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How to Manage Menopausal Headaches at Work

Women are five times more likely to get headaches than men. This can be linked to the main cause of headaches in menopausal women, the fluctuation of estrogen and progesterone. Estrogen especially causes blood vessels to dilate, and progesterone makes them constrict. Therefore, when these hormones fluctuate, it results in pain.

Women become more vulnerable to frequency and intensity of these headaches as they approach menopause. Headaches can strike at the most inopportune times. They can be debilitating and affect productivity and concentration. That being said, there are several ways to help manage these headaches at work.

How to manage menopausal headaches at work

What Causes Headaches?

The two most common types of headaches are tension headaches and migraine headaches. Tension headaches are the mild, everyday headaches that typically do not last more than a few hours. Migraine headaches are much more severe, and are characterized by a recurrent, throbbing pain that starts on one side of the head and can continue for hours or days.

Although hormone imbalance is the main cause of menopausal headaches, there are other outside triggers that can cause them, so it is important to be aware of them in order to avoid them. The triggers that should be avoided include: excessive alcohol or caffeine, lack of sleep, skipping meals, dehydration, stress, lack of exercise, and poor posture.

Tips to Manage Menopausal Headaches

Here are some helpful tips to manage headaches at work.

1

Drink water

Dehydration is one of the leading causes of headaches, so it is crucial to drink plenty of water throughout the day to prevent them. Keeping a water bottle at your desk or station will encourage you to keep drinking often.

2

Eat often

Skipping meals causes blood sugar levels to drop, which can subsequently result in headaches. Eating healthy meals plus small snacks throughout the day helps boost energy and prevent headaches. Try incorporating as many fruits, vegetables, and protein into your diet as possible, and avoid salty, processed foods.

3

Reduce stress

Stress is another common cause of headaches, especially at work. It is important to try and reduce stress to prevent headaches and other illnesses. A good way of reducing stress at work is to step away from the computer or counter for a minute. Taking a short walk outside and getting fresh air will help clear your head and allow you to recharge. If leaving the office isn't an option, try to walk around the office as much as possible to stretch your legs and get away from the computer.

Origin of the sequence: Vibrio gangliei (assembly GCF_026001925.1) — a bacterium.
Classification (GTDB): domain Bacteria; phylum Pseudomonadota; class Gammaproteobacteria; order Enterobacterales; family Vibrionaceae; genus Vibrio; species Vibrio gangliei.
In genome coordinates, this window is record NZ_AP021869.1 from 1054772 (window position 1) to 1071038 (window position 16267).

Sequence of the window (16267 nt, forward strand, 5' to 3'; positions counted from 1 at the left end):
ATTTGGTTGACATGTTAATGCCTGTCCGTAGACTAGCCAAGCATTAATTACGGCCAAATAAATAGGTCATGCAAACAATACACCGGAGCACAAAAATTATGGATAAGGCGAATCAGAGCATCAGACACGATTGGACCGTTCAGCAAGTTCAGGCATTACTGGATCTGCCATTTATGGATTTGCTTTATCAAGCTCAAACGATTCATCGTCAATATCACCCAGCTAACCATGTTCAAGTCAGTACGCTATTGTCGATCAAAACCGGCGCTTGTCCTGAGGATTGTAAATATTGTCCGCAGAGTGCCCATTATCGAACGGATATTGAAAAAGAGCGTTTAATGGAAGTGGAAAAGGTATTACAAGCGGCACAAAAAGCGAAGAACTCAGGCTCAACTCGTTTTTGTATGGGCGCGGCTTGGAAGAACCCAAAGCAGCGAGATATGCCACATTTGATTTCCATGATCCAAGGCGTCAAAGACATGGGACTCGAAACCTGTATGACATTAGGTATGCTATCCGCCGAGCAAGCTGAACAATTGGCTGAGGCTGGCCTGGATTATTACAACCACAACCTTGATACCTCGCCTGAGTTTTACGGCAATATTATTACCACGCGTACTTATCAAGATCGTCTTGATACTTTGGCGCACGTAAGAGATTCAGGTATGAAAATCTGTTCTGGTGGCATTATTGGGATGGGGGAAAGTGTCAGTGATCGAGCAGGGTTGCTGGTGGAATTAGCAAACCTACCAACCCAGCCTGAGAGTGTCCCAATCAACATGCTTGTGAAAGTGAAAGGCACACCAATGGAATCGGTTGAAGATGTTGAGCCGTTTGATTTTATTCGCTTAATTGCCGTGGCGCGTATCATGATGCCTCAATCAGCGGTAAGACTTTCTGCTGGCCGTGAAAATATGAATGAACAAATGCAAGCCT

4

Good posture

Many people do not realize that poor posture is directly linked to headaches and back and neck pain. It is important to actively try to maintain good posture when sitting at a desk, and avoid hunching over. It is also helpful to massage the neck and shoulder muscles throughout the day to relieve tension.

5

Medicine

If all else fails, taking over the counter pain relievers like ibuprofen or acetaminophen can help stop headaches.

Menopausal headaches are a common complaint among women, and can be debilitating at times. They can be especially frustrating when they occur at work as they can deplete productivity and energy. Menopausal headaches are typically caused by hormone fluctuations, but can also be triggered by a number of outside factors, like strong odors, bright lights, and poor posture. Helpful methods to manage menopause headaches at work include eating healthy and often, talking walks, and practicing good posture.

Headaches during Perimenopause

Many women going through menopause report having headaches. Read over the following information about headaches during menopause.

How to Cure Your Headache Naturally

There is a strong link between hormones and headaches. Click the following link to learn more.

Menstrual Headaches

Menstrual headaches are one of the more common and bothersome symptoms women suffer during menopause.Learn more about treatment here.

Sources:
  • National Health Service UK. (2013). Hormone headaches. Retrieved August 7, 2014, from http://www.nhs.uk/livewell/headaches/pages/hormonalheadaches.aspx
  • Office on Women's Health. (2012). Migraine fact sheet. Retrieved August 7, 2014, from http://www.womenshealth.gov/publications/our-publications/fact-sheet/migraine.html#n